Cynthia Ingraham,  EdD

Posted 6 Mo. Ago by Cynthia Ingraham, EdD

I would like to share about my summer 2017 internship. I received and opportunity from my Job coach to spend the summer working with him to help people with disabilities find employment. I was able to learn about job sourcing ,tailoring a position for our clients and when approached many business were happy to create opportunities for our clients. We really listened to what our clients wanted to do not fitting them into a food service or retail position. I learned a lot. I learned that most businesses when asked really were open to hiring our clients. In June of 2018 we learned that Marrakech would no longer be working with me because of decisions made by the state surrounding providers. This left me with nothing for this last summer. My only option was ESY and that was total waste of my time. The summer school teacher was not meeting my needs. I informed the director however he did nothing. This is my last semester in HS and looking forward to the future ....

Alexander Steinbrick

Posted 6 Mo. Ago by Alexander Steinbrick

For many students with disabilities who do not access Extended School Year Services (ESY) these services can help mitigate students losing ground during the summer months and remaining stagnant throughout summer vacation. At the beginning of the calendar year when most of us are making New Year’s resolutions, many families are scrambling to plan summer activities and programs for their children who have disabilities. In actuality, the best time to plan is in September at the beginning of the academic year; however, if planning begins in January efforts should be consistent, intense and as broad as possible.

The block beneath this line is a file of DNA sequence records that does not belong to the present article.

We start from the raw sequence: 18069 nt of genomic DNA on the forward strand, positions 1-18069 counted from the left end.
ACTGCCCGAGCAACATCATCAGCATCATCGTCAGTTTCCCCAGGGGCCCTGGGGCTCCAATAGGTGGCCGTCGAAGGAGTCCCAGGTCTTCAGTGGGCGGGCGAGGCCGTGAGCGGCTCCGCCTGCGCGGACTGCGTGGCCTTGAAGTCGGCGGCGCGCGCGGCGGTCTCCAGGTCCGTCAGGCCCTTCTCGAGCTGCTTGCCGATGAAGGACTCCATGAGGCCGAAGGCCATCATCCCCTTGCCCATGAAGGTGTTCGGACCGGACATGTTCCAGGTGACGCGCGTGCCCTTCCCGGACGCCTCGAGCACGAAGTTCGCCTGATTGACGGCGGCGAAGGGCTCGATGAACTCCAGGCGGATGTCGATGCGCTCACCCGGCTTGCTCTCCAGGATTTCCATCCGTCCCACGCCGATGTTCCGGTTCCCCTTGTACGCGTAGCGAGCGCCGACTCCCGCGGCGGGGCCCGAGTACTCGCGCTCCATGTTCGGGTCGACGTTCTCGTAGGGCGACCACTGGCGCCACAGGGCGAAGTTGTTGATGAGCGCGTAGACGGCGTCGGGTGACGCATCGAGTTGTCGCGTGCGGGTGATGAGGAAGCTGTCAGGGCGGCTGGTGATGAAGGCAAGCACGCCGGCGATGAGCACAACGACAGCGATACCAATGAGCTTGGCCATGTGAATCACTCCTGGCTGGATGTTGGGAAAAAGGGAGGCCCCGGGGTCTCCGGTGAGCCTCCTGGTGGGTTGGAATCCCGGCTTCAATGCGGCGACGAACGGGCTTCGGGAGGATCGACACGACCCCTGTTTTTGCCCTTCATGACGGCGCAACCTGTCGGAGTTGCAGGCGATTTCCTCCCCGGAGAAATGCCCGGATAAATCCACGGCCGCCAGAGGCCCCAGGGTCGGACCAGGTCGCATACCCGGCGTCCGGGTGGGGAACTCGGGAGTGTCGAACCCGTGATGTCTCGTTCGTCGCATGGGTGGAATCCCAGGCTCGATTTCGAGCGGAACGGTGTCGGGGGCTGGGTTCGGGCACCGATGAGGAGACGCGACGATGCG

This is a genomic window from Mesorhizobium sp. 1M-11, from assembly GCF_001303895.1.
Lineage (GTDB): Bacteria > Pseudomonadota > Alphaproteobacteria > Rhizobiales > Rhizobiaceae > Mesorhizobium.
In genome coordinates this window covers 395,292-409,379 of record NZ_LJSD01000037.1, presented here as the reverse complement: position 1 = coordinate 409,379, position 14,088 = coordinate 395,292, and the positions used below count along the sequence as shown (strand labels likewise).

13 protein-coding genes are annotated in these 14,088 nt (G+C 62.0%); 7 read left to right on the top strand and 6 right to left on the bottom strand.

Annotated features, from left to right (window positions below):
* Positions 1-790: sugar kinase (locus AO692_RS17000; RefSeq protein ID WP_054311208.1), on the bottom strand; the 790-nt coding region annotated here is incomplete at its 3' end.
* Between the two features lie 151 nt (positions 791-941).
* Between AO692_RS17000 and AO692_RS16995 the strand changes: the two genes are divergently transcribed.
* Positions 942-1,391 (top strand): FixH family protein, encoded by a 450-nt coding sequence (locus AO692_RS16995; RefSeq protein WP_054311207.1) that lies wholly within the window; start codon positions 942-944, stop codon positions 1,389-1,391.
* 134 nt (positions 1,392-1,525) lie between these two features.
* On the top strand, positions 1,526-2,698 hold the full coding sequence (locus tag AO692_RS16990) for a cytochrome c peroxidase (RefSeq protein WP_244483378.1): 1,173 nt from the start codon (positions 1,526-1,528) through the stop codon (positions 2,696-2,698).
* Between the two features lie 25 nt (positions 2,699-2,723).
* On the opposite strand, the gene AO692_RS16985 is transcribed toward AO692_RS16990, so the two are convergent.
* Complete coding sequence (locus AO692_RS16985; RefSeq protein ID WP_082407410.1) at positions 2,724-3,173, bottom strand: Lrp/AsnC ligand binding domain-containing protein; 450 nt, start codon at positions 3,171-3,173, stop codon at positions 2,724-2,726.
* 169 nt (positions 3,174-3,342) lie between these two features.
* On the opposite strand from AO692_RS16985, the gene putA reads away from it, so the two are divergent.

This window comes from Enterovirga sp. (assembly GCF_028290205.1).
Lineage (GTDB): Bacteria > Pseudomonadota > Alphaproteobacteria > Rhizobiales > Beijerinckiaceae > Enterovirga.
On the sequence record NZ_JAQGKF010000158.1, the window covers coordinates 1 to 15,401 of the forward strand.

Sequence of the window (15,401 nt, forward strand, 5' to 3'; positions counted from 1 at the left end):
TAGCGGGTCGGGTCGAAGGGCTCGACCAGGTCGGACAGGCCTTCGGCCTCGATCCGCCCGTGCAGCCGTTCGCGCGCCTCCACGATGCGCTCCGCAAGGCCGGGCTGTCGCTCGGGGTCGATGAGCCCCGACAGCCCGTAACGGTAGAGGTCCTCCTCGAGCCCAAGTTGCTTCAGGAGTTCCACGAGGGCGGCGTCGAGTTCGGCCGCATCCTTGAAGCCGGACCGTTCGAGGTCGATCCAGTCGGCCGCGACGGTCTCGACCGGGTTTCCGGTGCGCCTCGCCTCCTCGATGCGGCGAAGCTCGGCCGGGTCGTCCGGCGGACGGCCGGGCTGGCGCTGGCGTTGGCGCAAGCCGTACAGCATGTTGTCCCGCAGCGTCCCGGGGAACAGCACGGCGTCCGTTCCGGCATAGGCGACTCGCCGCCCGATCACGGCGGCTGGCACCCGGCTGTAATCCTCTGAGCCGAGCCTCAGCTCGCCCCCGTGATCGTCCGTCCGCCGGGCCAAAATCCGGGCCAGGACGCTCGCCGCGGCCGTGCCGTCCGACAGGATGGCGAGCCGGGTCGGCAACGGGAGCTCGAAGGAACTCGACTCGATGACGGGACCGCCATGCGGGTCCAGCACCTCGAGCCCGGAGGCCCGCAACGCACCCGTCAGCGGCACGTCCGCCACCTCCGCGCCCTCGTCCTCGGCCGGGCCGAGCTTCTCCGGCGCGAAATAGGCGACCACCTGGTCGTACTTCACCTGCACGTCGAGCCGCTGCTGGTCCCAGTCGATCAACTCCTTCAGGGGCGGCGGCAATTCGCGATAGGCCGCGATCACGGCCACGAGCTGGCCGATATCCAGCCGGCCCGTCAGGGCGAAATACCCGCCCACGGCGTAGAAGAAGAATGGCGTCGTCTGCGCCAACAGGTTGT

Professionally, this is an exciting time of year for me as I learn more about the students in my region and their aspirations. I’ve seen many creative programs funded during the summer months and hope to hear even more through this month’s discussion.

Since returning from my Christmas break, I have received half a dozen inquiries from parents, vocational rehabilitation and school personnel researching the many programs and services offered through HKNC. All of these inquiries involved ESY services, but what about those parents whose children are denied these services? I have been at this a long time and have seen many creative funding solutions used to pay for summer camps, education programs and even recreational events for students who are deafblind. While fundraising, Lions Clubs and scholarships are available if you know where to look, the ESY services through the school system should be your first stop. Even if ESY services are secured, the second place to go for support is the state vocational rehabilitation agency. As Debbie Fiderer shared last month, Pre-Employment Transition Services (PreETS) through the VR agency can offer children with disabilities opportunity to have work experiences, to explore employment options, receive career counseling, and develop the soft skills necessary for successful employment. The key point is that these services are now available at an earlier age and can continue throughout the time the student is enrolled in school. This is actually a perfect way to build essential job readiness and independent living skills over time.

Last year, three students from my region participated in HKNC summer programs. All of the students participated in our Summer Youth Vocational Program (SYVP) which focuses on the five PreETS areas that Debbi discussed last month. Two of the students also participated in our Summer Assessment Program. Their attendance in these programs made possible using ESY and PreETS funding. Each of the students returned home having learned a lot about themselves, with new friendships and a couple paychecks in their pockets! I actually received contact from one student today who is looking forward to returning this summer. It is indeed an exciting time of year as our students prepare for their summer vacations and all the learning that awaits them.
Feel free to share your students’ summer vacation stories and in the coming days I will share more of mine as well.

Cynthia Ingraham,  EdD

Posted 6 Mo. Ago by Cynthia Ingraham, EdD